$\begingroup$ I do not understand where you get this minus sign from. Also, the factor 1/2 should appear when doing the inverse transform of $h$, so I think my answer is still ok, but I could be missing something else. Maybe posting the original exercise from the book could help to clarify things. $\endgroup$
    – pClabdn
    Jul 8 at 22:04
  • $\begingroup$ The exercise is as posted in the question: ODE is given, $g$ is given and the instructions are to calculate Fourier transform of $g$ and apply convolution. It's quite easy to mess up the signs while doing integration, I'm not saying that your answer is wrong. As you can read, I think I don't get the signs right. I'll post my integrals to the question a bit later so you can see/correct them. $\endgroup$
    – Jonne
    Jul 9 at 7:32
1
$\begingroup$

I assume that the question is in the last paragraph.

This is a second order ODE so there are two free parameters. The solution of the homogeneous equation $-u''(x)+au(x)=0$ is $u(x)=C_1e^{\sqrt ax}+C_2e^{-\sqrt ax}$, where $C_1$ and $C_2$ are constants. This linear combination can always be added to your solution.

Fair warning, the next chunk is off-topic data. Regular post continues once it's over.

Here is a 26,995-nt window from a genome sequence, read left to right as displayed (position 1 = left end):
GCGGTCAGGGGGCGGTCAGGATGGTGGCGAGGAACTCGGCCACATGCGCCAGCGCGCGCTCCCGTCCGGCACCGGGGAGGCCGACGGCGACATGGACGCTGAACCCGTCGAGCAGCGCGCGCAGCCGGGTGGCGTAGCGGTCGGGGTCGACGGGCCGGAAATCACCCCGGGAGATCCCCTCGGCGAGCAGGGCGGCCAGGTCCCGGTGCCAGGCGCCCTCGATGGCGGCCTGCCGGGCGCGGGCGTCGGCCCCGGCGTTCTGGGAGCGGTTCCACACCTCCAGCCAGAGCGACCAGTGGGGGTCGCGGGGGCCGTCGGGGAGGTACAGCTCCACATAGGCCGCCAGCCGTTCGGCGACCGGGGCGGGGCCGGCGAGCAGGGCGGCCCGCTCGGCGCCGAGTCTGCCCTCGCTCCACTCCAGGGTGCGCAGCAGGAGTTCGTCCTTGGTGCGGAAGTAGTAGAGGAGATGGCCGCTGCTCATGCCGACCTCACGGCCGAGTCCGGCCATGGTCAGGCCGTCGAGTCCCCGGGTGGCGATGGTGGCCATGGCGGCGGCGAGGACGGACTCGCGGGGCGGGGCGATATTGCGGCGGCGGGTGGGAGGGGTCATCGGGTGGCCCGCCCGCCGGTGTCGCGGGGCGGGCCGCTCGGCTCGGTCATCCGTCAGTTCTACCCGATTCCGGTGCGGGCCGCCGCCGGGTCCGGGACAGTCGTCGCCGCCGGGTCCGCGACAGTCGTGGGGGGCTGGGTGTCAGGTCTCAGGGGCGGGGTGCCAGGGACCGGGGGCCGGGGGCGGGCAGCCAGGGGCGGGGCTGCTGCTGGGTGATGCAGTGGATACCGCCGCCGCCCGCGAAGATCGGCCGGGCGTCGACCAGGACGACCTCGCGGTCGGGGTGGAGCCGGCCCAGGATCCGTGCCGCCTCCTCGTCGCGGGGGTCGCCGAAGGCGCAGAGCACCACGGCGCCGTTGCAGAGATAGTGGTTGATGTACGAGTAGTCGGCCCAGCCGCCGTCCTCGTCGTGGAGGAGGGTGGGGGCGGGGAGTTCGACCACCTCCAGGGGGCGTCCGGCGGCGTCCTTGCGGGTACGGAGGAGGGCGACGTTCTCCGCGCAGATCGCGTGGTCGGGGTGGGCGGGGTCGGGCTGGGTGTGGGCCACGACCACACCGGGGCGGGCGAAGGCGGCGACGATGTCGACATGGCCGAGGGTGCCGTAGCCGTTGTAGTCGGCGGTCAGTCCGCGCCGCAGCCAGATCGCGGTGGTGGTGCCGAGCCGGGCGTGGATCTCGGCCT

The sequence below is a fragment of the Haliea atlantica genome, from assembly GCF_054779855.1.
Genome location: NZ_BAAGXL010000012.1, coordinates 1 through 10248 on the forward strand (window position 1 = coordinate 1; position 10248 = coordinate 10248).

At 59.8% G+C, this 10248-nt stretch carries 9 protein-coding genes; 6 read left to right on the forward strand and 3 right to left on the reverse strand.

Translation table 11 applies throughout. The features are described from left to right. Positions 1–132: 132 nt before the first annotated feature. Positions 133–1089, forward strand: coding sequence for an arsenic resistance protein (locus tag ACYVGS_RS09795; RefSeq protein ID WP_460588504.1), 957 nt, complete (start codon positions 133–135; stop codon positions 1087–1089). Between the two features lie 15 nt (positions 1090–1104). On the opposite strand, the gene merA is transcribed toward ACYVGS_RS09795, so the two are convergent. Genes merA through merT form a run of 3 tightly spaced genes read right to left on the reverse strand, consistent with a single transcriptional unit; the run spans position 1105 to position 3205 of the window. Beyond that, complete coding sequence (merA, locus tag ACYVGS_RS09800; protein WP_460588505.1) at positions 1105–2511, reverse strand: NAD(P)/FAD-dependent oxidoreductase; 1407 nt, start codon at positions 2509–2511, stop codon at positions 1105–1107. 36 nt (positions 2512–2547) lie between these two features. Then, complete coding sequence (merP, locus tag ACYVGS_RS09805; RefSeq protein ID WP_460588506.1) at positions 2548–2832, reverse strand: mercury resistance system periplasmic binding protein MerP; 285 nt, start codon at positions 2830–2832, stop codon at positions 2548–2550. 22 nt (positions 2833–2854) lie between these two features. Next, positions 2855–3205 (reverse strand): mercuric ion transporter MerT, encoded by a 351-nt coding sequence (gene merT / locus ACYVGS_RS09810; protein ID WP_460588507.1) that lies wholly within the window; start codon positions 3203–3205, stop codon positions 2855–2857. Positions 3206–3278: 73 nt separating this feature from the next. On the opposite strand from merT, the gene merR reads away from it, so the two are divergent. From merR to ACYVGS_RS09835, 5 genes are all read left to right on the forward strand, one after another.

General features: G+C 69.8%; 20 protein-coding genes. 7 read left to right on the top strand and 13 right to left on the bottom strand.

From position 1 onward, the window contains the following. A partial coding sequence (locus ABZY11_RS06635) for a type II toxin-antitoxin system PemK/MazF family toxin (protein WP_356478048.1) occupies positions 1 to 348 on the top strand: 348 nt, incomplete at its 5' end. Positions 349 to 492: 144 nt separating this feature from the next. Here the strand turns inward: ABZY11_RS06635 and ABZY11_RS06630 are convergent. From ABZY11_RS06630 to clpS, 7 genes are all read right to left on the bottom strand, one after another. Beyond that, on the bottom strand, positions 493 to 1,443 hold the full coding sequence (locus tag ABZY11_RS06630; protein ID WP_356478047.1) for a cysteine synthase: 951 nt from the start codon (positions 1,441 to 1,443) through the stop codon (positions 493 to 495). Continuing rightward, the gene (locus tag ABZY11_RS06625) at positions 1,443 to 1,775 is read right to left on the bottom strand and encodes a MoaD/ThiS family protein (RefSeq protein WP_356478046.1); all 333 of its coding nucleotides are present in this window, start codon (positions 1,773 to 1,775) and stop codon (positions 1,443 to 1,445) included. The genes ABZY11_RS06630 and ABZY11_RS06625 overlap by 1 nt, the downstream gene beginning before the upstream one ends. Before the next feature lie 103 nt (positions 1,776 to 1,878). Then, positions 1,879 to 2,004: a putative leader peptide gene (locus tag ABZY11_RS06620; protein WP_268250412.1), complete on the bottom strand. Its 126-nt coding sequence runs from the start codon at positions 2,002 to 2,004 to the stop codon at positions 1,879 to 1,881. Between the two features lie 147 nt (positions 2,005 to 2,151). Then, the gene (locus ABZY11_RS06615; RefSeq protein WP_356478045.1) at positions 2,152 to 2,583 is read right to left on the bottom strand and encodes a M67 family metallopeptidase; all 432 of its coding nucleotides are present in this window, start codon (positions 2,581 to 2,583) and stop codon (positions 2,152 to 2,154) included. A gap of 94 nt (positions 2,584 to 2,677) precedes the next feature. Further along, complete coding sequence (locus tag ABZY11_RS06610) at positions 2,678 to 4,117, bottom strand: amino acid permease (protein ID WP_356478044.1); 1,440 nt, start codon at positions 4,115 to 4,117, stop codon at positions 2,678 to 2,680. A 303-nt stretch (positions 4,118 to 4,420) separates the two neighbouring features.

To get the inhomogeneous part, we take the Fourier transform of both sides. We find: $$\hat u_0(k)=\frac{\hat f(k)}{k^2+a}$$ By defining $\hat h(k)=\frac1{k^2+a}$, we have that $\hat u(x)=\hat f(x)\hat h(x)$. So $u_0(x)$ is the convolution product of $f(x)$ and $h(x)$.

The final solution will be: $$u(x)=C_1e^{\sqrt ax}+C_2e^{-\sqrt ax}+u_0(x)$$ I don't explicitly find $u_0(x)$ here but I think that you can get it from your previous work in the question.

$\endgroup$